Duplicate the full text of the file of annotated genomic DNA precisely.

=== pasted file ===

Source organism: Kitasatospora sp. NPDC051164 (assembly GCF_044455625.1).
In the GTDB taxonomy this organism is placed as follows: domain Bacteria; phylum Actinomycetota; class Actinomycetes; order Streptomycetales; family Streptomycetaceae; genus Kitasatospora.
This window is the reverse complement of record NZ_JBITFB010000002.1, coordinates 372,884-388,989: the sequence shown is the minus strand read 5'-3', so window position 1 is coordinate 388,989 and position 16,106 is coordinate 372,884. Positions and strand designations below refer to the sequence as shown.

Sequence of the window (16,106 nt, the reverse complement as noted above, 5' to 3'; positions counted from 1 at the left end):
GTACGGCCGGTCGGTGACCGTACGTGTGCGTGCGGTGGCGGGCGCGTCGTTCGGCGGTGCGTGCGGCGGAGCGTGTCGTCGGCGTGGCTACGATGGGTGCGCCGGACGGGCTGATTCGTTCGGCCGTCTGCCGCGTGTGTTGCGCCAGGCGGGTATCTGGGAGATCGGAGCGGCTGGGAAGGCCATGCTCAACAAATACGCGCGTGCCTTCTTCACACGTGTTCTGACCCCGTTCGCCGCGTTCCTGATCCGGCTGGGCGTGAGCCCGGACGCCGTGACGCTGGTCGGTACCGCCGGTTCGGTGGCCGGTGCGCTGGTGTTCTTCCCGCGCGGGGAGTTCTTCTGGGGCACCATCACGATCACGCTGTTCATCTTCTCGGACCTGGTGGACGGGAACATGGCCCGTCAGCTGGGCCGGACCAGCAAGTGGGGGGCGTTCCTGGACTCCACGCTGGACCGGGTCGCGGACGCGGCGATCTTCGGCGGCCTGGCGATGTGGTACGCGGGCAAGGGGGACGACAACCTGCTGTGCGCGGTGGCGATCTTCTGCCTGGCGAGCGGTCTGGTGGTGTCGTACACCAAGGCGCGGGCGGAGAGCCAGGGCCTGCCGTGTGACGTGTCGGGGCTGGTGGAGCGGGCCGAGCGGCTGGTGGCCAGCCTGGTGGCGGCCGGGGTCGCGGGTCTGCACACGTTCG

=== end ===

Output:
Source organism: Kitasatospora sp. NPDC051164 (assembly GCF_044455625.1).
In the GTDB taxonomy this organism is placed as follows: domain Bacteria; phylum Actinomycetota; class Actinomycetes; order Streptomycetales; family Streptomycetaceae; genus Kitasatospora.
This window is the reverse complement of record NZ_JBITFB010000002.1, coordinates 372,884-388,989: the sequence shown is the minus strand read 5'-3', so window position 1 is coordinate 388,989 and position 16,106 is coordinate 372,884. Positions and strand designations below refer to the sequence as shown.

Sequence of the window (16,106 nt, the reverse complement as noted above, 5' to 3'; positions counted from 1 at the left end):
GTACGGCCGGTCGGTGACCGTACGTGTGCGTGCGGTGGCGGGCGCGTCGTTCGGCGGTGCGTGCGGCGGAGCGTGTCGTCGGCGTGGCTACGATGGGTGCGCCGGACGGGCTGATTCGTTCGGCCGTCTGCCGCGTGTGTTGCGCCAGGCGGGTATCTGGGAGATCGGAGCGGCTGGGAAGGCCATGCTCAACAAATACGCGCGTGCCTTCTTCACACGTGTTCTGACCCCGTTCGCCGCGTTCCTGATCCGGCTGGGCGTGAGCCCGGACGCCGTGACGCTGGTCGGTACCGCCGGTTCGGTGGCCGGTGCGCTGGTGTTCTTCCCGCGCGGGGAGTTCTTCTGGGGCACCATCACGATCACGCTGTTCATCTTCTCGGACCTGGTGGACGGGAACATGGCCCGTCAGCTGGGCCGGACCAGCAAGTGGGGGGCGTTCCTGGACTCCACGCTGGACCGGGTCGCGGACGCGGCGATCTTCGGCGGCCTGGCGATGTGGTACGCGGGCAAGGGGGACGACAACCTGCTGTGCGCGGTGGCGATCTTCTGCCTGGCGAGCGGTCTGGTGGTGTCGTACACCAAGGCGCGGGCGGAGAGCCAGGGCCTGCCGTGTGACGTGTCGGGGCTGGTGGAGCGGGCCGAGCGGCTGGTGGCCAGCCTGGTGGCGGCCGGGGTCGCGGGTCTGCACACGTTCG